The west end of the city just keeps bringing on the amazing bakeries! After a brief glimpse into the foodie and bakery scene in Roncesvalles Village and Bloor West Village, I figured it was time to give The Junction some love! I would give you all the link to the indepth Junction post I wrote in the spring, but the internet sometimes works in funny (read: aggravating) ways and my beloved Junction post magically disappeared one day, lost forever and never to be seen again. Some of might even remember it because it focused on vegetarian, vegan, and organic food in the area in addition to the history of the community and its introduction to the blog.
I can’t even tell you how exasperated I feel about this, especially considering the post was part of the official Junction community blog. I still haven’t been able to muster the brain power and heart to write the post from scratch all over again (I don’t even know how to begin to reconstruct an entire blog post from 7 months ago from memory), but one day I will because the black hole does not sit well with me!
In a nutshell, the Junction community name is quite literal: the crossing of railways, specifically of the Canadian Pacific Railway and the Canadian National. Its name pays homage to the area’s deep, historical manufacturing roots in Toronto and much of this history continues to define the identity of the neighbourhood, with train graffiti art and murals on the side of buildings and Junction banners attached to lamp posts, proudly displaying images of the iconic railway tracks. There’s plenty of the food in the area, with everything from vegetarian and vegan restaurants and bakeries to coffee shops to diners and organic markets. Solero Bakery, located on Dundas West in the hubbub of the The Junction community just west of Keele Street, is such a gem.
Solero is a delicatessen, bakery, and pantry grocery shop all in one. The deli portion of the shop serves fresh cheeses and meats, the bakery boasts loaves and loaves of bread, pastries, cookies, cakes, and sweets, and the grocery section is well stocked with staples such as jarred jams, olives, antipasto, bags of coffee and tea, spices, mixes, and sweets such as candies, biscuits, wafers, chocolates, and more.
Everything about Solero screams European, especially Eastern European. It’s here that you’ll find sweets from Croatia and Serbia: KiKi toffees and fruit candies (with their signature bright coloured packaging and clown logos!), Jadro milk and cocoa wafers, Napolitanke hazelnut wafers (Croatian), and Serbiam Yo D’Oro wafers and Eurovafel wafers with hazelnut cream filling. There’s horseradish relish from Slovenia and some Western European treats from the UK, such as Jaffa cakes! I’m a huuuge fan of European cream wafers and if I had to choose between Chinese ones and European ones, the European ones would win hands down. They’re just so much more creamy and you need that in a cream wafer because otherwise, the wafer part is too dry and unappetizing to eat.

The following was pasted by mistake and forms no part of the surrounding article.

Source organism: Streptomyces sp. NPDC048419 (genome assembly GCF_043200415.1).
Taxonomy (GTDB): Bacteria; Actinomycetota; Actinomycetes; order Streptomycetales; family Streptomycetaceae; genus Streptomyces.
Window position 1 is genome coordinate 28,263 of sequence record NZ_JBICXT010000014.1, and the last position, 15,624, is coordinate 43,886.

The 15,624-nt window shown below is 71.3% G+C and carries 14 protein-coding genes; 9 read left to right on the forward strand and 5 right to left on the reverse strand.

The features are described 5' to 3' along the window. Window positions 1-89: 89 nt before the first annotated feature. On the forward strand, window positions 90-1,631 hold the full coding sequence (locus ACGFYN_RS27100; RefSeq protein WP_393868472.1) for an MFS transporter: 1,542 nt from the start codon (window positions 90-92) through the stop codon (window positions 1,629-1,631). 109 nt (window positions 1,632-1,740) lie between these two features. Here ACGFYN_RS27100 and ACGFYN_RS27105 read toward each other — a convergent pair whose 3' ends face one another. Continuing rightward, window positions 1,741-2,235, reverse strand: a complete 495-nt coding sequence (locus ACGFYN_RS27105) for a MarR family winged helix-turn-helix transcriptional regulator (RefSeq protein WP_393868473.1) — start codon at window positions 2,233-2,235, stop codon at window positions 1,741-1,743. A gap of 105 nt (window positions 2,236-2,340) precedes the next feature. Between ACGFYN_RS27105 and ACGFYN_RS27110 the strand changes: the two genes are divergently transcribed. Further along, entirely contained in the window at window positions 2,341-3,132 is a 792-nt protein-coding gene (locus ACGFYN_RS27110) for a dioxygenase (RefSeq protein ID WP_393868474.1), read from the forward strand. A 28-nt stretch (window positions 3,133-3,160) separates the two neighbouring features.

In the deli, you’ll find cold cuts (turkeys, hams, salamis, pastrami, corned beef, and roast beef among others), sausages, Polish kolbasa, and a large variety of European cheeses. Aside from different types of havarti and cheddar and a selection of gouda, provolone, brie, mozzarella, and asiago, Solero carries Danish blue cheese Rosenborg, edam Dutch cheese, kefalograviera Greek cheese, and Jarlsberg Norweigan cheese.
I’m a lover of cheese and just looking at the menu board makes me salivate. All I can think of is, “I am going to grab some bread from the bakery, get some meat and cheese slices, and slap me a sandwich!” There’s so much cheese here that I’ve never tried or even heard of and I can’t wait to get my hands and tastebuds on some fresh cheeses and deli items for sandwiches one day. Everything is priced by weight (per 100g) and their selection varies depending on their supply. If they don’t have it, they cover up the menu item listed on the menu board and leave the items they do have out in the open uncovered.
I mean it when I say I need to come back here to make me a fresh sandwich because their bakery is wonderful. They had a wall of fresh baked bread, a glass case with cakes and mini desserts, and wooden trays of pastries and cookies that included muffins, poppy seed and walnut streusels, cherry, lemon, and apple danishes, apple turnovers, chocolate croissants, broccoli and spinach pies, gingerbread man cookies, and sugar cookies with sprinkles! My favourites were the little pink sprinkled ducky and bunny cookies!
I was in awe of the prices. I couldn’t believe that there were giant loaves of rye, caraway, calabrese, French, and Italian bread for $0.75, $1.75 and $2! I know I’m not the only one who sadly sighs about rising food prices these days, so it made me so happy to see such reasonable prices for bread here and I’m so looking forward to taking my mum and my brother here someday. They love bread so much and I usually stand back and let them have their fun picking out all the bread they want because I’m pretty indifferent about it. I know they’re going to love Solero so much and as my brother said, “we’ll shop Supermarket Sweep style!” I don’t doubt that. While they’re picking out eleventy billion loaves of bread, I’ll be filling up a basket with cheese, chocolate, and wafers. I cannot wait to go back.
Solero Mediterranian Bakery is located at 3029 Dundas Street West in The Junction neighbourhood, west of Keele Street.